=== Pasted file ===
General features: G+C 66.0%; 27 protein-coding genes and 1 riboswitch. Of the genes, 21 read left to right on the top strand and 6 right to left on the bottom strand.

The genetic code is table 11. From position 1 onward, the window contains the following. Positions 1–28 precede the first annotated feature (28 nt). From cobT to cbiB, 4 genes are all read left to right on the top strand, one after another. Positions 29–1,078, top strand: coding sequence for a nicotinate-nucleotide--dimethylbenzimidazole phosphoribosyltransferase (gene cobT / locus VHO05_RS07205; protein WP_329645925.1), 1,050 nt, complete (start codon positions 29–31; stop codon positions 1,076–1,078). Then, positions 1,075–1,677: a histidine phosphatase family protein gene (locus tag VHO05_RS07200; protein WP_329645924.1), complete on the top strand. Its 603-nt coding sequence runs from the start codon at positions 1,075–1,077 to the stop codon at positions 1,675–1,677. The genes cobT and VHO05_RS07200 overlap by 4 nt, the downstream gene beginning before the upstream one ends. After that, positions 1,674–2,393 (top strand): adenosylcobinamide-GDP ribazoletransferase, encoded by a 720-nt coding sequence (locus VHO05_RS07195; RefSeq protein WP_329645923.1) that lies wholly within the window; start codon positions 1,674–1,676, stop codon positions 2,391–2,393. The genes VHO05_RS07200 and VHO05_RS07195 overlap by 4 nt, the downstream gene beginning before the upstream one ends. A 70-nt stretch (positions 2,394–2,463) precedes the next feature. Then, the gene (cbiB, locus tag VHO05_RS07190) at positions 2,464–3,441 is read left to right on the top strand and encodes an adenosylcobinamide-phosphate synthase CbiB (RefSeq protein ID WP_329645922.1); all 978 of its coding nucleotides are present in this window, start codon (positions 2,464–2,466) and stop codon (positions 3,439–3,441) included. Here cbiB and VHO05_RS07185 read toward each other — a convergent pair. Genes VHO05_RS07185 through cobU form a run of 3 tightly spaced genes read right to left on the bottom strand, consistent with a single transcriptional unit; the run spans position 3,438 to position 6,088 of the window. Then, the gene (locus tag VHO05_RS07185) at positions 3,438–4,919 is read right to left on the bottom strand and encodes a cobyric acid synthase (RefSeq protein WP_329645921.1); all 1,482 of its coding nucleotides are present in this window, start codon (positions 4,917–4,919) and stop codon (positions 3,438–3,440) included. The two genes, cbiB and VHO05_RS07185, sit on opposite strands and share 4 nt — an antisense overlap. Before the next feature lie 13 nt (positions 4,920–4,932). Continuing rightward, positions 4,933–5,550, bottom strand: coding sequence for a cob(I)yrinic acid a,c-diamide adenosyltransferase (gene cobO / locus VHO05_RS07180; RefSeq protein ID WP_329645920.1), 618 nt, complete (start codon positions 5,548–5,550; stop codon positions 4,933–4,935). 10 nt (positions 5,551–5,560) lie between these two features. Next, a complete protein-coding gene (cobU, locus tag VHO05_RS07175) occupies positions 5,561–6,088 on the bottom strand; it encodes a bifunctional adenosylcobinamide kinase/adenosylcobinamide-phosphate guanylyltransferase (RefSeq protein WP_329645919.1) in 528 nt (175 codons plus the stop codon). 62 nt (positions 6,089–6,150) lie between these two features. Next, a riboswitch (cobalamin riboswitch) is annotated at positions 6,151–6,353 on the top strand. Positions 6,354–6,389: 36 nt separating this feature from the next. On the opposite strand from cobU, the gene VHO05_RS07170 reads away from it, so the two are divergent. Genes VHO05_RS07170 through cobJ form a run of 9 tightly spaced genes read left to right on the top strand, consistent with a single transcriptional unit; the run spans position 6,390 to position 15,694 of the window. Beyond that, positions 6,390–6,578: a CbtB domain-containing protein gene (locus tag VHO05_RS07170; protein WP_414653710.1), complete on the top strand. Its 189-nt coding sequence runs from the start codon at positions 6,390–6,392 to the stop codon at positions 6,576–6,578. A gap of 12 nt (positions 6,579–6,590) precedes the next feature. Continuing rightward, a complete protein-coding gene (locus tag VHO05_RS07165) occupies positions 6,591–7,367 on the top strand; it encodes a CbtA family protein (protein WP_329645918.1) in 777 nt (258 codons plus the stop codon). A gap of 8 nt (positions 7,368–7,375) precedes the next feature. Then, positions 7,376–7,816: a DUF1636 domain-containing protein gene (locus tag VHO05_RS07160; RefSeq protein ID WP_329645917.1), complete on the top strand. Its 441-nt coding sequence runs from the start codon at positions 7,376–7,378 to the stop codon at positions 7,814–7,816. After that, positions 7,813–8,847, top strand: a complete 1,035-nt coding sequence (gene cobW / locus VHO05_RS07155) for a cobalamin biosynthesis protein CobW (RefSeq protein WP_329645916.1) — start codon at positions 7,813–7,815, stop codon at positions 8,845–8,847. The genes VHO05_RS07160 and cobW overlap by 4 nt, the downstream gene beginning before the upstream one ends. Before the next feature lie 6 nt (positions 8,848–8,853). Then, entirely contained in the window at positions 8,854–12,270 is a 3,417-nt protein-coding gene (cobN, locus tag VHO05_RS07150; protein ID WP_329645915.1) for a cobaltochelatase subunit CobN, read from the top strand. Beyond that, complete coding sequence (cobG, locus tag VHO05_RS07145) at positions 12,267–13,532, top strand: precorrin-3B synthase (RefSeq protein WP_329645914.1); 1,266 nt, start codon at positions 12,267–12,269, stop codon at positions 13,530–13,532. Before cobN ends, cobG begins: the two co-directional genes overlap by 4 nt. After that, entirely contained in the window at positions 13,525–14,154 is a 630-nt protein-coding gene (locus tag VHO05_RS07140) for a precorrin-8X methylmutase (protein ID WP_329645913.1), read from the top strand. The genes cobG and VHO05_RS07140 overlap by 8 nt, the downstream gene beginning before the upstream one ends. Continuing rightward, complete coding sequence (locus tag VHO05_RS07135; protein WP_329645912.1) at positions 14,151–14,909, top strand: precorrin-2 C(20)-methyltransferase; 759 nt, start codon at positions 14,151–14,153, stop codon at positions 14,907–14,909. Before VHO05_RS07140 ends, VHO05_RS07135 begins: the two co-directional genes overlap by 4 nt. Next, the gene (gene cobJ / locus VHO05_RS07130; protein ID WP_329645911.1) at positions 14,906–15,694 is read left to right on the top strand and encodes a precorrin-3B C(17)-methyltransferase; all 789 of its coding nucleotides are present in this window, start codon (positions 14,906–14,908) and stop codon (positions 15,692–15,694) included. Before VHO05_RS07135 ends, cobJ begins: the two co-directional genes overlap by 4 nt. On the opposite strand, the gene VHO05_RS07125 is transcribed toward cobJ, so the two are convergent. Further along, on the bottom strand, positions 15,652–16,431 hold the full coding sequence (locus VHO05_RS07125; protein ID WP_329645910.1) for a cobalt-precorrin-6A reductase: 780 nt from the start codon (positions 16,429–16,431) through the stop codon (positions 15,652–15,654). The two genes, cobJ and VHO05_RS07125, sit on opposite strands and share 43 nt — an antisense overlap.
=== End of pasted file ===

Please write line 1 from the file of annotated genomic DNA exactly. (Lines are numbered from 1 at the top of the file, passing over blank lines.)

General features: G+C 66.0%; 27 protein-coding genes and 1 riboswitch. Of the genes, 21 read left to right on the top strand and 6 right to left on the bottom strand.